Summary of: Policies and Institutional Framework

Governments continuously strive to make public spending more effective and efficient, in order to tackle challenges and take advantage of opportunities for the sustainable development of agriculture and rural areas. They also seek to adequately respond to commitments undertaken at global forums and to changes in the global financial and social contexts. This chapter analyzes the most recent innovations in the management of public agricultural policies, while making reference to the goals and targets of the 2030 Agenda.

Across the world, policies are evolving toward a market approach that allows farmers to make better decisions, although this trend is less apparent in LAC countries. In general, despite certain differences between sectors, producer support policies in LAC favor transfers associated with prices and market management (including the input market). This makes them a disincentive to innovation and the improvement of productivity. Countries that make significant efforts to modify the type of support provided to producers allocate more public resources to the provision of general services for producers collectively (rather than direct transfers to individual producers). Such services include research and development (R&D), inspection, marketing, promotion, agricultural education, infrastructure and public storage, with more lasting impacts and multiplier effects.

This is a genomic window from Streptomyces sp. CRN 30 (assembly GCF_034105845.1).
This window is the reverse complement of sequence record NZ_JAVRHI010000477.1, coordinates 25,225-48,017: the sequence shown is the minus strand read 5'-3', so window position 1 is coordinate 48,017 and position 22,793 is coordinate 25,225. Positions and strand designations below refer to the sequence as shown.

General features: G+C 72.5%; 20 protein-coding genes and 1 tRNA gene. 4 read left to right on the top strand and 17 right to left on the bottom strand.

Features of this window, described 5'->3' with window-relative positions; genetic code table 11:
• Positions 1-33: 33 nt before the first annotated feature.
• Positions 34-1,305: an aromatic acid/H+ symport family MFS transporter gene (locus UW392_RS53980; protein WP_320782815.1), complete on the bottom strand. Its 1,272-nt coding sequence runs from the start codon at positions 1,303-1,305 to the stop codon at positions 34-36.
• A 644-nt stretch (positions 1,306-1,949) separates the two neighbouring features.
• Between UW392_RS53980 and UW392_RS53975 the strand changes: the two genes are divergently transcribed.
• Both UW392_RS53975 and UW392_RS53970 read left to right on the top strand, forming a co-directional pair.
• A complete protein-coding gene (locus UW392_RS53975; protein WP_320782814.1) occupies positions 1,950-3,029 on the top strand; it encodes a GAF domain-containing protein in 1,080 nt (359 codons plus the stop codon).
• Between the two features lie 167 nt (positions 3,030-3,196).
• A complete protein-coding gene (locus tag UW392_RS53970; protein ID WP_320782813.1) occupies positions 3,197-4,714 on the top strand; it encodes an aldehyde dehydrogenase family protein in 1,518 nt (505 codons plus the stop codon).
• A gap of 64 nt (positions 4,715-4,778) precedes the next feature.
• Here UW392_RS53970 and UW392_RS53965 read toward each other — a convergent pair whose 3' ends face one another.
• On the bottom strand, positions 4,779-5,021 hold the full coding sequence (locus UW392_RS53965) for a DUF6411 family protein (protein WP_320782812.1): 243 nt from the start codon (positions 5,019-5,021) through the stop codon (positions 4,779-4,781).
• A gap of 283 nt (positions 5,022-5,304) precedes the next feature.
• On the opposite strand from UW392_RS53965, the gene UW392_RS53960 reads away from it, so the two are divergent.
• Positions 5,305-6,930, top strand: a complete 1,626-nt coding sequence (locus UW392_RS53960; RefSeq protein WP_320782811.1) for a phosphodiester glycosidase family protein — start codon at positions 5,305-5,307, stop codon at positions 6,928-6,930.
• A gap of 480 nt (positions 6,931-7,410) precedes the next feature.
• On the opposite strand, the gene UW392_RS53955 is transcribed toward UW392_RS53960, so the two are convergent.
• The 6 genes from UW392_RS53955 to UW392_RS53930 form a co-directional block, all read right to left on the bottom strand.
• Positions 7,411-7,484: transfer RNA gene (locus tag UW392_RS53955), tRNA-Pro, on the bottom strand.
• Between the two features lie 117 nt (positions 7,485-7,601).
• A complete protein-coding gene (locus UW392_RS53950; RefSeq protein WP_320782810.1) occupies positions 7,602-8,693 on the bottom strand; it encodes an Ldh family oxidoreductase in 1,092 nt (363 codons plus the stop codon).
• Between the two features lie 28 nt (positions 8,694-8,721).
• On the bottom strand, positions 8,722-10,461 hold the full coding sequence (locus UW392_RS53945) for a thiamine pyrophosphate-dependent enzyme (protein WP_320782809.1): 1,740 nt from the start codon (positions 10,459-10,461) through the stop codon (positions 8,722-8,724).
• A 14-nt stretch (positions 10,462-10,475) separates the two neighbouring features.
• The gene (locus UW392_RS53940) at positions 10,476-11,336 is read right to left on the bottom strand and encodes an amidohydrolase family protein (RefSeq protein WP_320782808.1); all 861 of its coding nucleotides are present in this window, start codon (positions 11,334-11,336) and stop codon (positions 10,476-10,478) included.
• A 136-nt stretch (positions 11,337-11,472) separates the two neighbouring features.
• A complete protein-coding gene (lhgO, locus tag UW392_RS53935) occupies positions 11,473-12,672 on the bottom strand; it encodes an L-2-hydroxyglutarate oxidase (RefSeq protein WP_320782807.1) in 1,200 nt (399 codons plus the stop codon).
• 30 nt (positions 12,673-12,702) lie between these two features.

As direct support for agriculture is reduced and the effects of climate change become more pronounced, integrated risk management policies have been actively promoted in recent years, although in the case of small-scale agriculture they are still at the embryonic stage. The main obstacle to the implementation of these types of policies and their respective instruments is the need to ensure that risk transfer mechanisms are sustainable and viable for governments (given the limited public funding available) and profitable for the private sector, without undercutting the proactive role that farmers should play in addressing their own risks. This chapter describes the progress achieved in adopting risk management instruments, including methods for protecting farmers from risks posed by variations in prices and income, as well as methods adopted by the State to protect them from catastrophic or systemic risks.